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Sequenced packet exchange

Sequenced packet exchange

(also SPX)

Sequenced packet exchange definition

Sequenced packet exchange is a method of sending data in a specific order from one machine to another. This approach ensures data arrives in the correct sequence, even if some packets take longer to get to their destination. If any packets are lost or damaged, SPX detects this and will correct it. This data transfer method is ideal for file transfers or video streaming.

SPX was important for ensuring data was sent and received reliably, especially in older networks. But now, it’s not used as much because better and more popular networking methods have taken its place.

See also: data packet

How sequenced packet exchange works

  1. First, data (e.g., a video file) is divided into small packets, each given a sequence number.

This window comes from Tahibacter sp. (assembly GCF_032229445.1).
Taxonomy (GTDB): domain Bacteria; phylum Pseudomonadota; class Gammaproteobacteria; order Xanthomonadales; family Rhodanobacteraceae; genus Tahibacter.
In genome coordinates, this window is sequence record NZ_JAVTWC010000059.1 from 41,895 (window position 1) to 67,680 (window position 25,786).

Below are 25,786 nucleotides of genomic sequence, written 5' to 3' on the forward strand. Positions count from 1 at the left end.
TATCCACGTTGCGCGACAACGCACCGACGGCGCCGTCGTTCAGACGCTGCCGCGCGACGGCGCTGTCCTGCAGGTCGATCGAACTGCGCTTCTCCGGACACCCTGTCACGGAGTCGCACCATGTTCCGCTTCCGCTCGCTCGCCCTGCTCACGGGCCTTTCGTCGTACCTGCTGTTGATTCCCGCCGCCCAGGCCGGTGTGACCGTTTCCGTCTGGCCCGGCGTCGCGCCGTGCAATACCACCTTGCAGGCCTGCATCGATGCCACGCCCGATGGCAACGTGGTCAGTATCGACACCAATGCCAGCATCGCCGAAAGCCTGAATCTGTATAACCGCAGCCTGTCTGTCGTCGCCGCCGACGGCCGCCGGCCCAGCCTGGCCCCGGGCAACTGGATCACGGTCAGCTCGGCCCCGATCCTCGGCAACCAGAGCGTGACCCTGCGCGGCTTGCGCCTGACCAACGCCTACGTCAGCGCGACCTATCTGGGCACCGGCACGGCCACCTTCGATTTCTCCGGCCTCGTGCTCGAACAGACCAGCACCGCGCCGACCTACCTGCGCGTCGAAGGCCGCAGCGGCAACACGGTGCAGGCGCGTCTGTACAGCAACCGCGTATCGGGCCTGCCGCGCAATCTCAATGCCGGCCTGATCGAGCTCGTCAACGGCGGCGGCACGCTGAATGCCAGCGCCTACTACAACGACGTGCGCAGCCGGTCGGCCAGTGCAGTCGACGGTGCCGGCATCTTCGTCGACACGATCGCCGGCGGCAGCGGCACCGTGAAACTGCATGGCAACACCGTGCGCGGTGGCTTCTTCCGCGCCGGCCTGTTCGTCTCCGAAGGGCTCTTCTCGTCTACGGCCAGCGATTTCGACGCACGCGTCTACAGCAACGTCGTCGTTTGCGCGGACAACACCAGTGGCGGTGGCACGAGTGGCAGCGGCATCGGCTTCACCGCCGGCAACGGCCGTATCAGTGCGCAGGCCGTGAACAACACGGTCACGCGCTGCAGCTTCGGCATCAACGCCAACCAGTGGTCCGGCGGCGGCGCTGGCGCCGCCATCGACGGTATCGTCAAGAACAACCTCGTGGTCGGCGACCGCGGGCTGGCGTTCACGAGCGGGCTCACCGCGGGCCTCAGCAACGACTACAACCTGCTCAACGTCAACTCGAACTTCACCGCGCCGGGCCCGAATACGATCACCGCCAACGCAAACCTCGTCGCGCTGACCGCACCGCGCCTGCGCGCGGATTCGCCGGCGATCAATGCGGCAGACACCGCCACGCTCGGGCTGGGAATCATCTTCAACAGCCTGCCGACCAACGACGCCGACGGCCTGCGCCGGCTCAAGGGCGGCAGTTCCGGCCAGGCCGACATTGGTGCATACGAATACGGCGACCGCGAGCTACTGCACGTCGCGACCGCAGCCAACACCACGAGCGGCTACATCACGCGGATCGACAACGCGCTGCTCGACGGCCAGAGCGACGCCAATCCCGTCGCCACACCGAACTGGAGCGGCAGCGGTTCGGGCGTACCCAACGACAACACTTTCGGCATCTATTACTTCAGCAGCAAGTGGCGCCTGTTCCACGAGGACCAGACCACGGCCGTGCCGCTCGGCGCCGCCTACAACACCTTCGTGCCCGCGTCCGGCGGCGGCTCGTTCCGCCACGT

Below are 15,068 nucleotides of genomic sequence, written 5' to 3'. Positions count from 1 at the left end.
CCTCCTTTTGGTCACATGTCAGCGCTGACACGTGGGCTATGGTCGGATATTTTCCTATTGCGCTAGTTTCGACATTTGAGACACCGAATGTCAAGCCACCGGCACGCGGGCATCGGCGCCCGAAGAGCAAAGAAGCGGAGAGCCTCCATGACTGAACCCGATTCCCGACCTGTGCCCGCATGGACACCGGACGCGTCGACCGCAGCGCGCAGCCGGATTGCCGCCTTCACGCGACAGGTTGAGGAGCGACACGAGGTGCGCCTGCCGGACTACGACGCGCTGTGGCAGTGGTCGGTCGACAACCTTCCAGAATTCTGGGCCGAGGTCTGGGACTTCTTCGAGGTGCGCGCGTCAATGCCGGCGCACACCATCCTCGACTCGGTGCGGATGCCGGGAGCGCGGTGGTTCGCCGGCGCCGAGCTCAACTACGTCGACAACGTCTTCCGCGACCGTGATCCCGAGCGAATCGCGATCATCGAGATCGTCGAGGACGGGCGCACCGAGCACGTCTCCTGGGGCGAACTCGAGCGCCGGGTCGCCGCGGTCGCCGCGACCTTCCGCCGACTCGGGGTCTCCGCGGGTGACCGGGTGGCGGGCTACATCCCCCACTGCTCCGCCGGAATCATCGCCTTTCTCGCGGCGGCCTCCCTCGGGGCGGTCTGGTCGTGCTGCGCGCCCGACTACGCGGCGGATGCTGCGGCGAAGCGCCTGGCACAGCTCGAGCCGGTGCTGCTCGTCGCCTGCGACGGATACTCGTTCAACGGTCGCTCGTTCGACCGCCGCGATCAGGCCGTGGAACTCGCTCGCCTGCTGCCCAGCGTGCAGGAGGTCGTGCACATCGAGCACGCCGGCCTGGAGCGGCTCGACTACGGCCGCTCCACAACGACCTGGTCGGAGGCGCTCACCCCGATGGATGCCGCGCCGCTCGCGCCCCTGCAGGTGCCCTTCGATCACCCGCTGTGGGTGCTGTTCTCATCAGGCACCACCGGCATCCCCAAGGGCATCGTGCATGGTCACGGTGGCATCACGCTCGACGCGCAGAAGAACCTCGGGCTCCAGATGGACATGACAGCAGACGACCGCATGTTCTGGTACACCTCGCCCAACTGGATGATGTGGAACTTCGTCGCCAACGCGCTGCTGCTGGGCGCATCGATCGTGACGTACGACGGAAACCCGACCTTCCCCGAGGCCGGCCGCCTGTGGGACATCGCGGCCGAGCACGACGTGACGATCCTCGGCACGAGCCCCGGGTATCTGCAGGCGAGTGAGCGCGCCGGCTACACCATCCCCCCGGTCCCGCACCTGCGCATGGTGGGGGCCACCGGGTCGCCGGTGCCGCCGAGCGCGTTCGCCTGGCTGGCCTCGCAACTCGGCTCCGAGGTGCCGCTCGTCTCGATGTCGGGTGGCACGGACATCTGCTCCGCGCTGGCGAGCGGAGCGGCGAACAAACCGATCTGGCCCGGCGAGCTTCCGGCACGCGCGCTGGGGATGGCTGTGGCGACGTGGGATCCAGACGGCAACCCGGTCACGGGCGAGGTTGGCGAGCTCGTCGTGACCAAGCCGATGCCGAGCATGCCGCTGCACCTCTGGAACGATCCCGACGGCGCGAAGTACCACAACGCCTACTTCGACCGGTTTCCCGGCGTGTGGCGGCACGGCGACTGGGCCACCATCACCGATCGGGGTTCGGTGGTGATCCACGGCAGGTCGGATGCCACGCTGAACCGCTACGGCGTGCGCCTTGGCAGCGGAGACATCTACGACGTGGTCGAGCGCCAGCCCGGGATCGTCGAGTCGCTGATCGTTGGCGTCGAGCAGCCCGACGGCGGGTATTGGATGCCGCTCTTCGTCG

2. The sender (e.g., your computer) sends these packets to the receiver (e.g., your friend’s computer) over the internet.
  3. Then, the receiver gets the data, and the packets are automatically arranged in the correct order using their sequence numbers.
  4. If any packet is missing or arrives out of order, the receiver asks the sender to resend it. All of this happens in the background, without you or your friend having to be involved.
  5. This process continues until all packets are received and arranged in the right order, ensuring the data is complete and in sequence.

Sequenced packet exchange benefits

  • It ensures data arrives correctly and in order — very important when sending files or having video calls.
  • It keeps data safe by preventing mistakes or damage.
  • If some data gets lost or damaged during sending, it helps to correct those mistakes by sending them again.
  • It manages how fast data is sent so that the internet doesn’t get too congested, ensuring everything works well.
  • SPX is widely supported in networking technologies and compatible with various software.
  • SPX helps keep video calls and online games smooth and lag-free, providing a great user experience.
  • In some cases, sequenced packet exchange can boost data security by checking that it’s received in the expected order and detecting any tampering.

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